The chef's commitment: “Our aim is to showcase the best organic and foraged Northumbrian produce while also educating diners on sustainable practices. Our native honey bees are an integral part of our farm and we are introducing homemade wild flower seed menus for guests to plant at home, so they can help the bees too.”  Cal Byerley


Inver, Strachur, Scotland

With an MSc in Food Policy, and experience working for both food charities and campaign groups, chef-owner Pamela Brunton has always held ethical and environmental considerations close to her heart, so it’s no surprise to find that sustainable practices are legion at this former crofter’s cottage and boat store. Fish and shellfish come from the loch, while meats and dairy produce come from local farms, who work for the welfare of the land as well as that of the animals. Vegetable-based dishes feature highly and, where meats are used, nothing goes to waste, with everything from the brains to the bones utilised in one way or another.

The chef's commitment: “Sustainability is the ground on which we build our business; it’s much more than a ‘subject’ to us. The people, landscape, plants and animals that guide and shape our menus are an ecosystem, in which we are one evolving part. If they don’t thrive, neither can we.”  Pamela Brunton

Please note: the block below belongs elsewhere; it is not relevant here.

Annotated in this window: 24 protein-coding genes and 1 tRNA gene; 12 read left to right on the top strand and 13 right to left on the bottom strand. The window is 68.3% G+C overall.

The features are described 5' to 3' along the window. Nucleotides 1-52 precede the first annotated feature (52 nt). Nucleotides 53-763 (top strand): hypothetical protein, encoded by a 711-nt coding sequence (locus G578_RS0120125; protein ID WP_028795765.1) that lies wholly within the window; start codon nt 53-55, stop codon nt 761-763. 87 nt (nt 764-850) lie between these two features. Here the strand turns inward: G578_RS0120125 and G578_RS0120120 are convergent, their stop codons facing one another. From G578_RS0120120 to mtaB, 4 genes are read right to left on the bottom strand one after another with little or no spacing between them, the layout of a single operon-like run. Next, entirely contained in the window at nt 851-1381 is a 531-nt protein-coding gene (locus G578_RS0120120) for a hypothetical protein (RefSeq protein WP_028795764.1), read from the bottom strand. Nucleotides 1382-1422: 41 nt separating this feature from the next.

Silo, Hackney Wick, London

This laid-back restaurant has a closed-loop system, meaning that they manage to make their menu work without the use of a bin. They have a strong bias towards plant-based dishes and a leaf-to-root/nose-to tail ethos. They have their own flour mill, churn their own butter and make their own oat milk. They trade directly with farmers and turn leftovers into compost in their aerobic digester. All furniture and fittings are recycled, with glass bottles turned into plates and table tops made from reconstituted food packaging.

The chef's commitment: “We are the world’s first zero-waste restaurant and aim to innovate the food industry whilst demonstrating respect: respect for the environment, respect for the way food is generated and respect for the nourishment we give to our bodies.”   Douglas McMaster

Coombeshead Farm
Coombeshead Farm

Coombeshead Farm, Lewannick, Cornwall

This cosy, rustic barn conversion is set on a working farm, where they grow and rear produce including Mangalitsa pigs, Aylesbury ducks and Le Flèche chickens. Animals are rotated through pasture and cover crops sown to encourage biodiversity. They also have their own sourdough bakery and harvest honey from their own hives. Food waste is used as compost in the garden and cardboard waste is used for mulching. Their hyper-seasonal surprise menus provide the ultimate field-to-fork experience.

The chef's commitment: “We grow and rear produce on our 66-acre farm following regenerative agriculture methods, including successional cover crop sewing. We also have a no-dig vegetable garden, use compost from our food waste, and make guest soap out of lard from our pigs.”  Oscar Holgado

Sustainable Gastronomy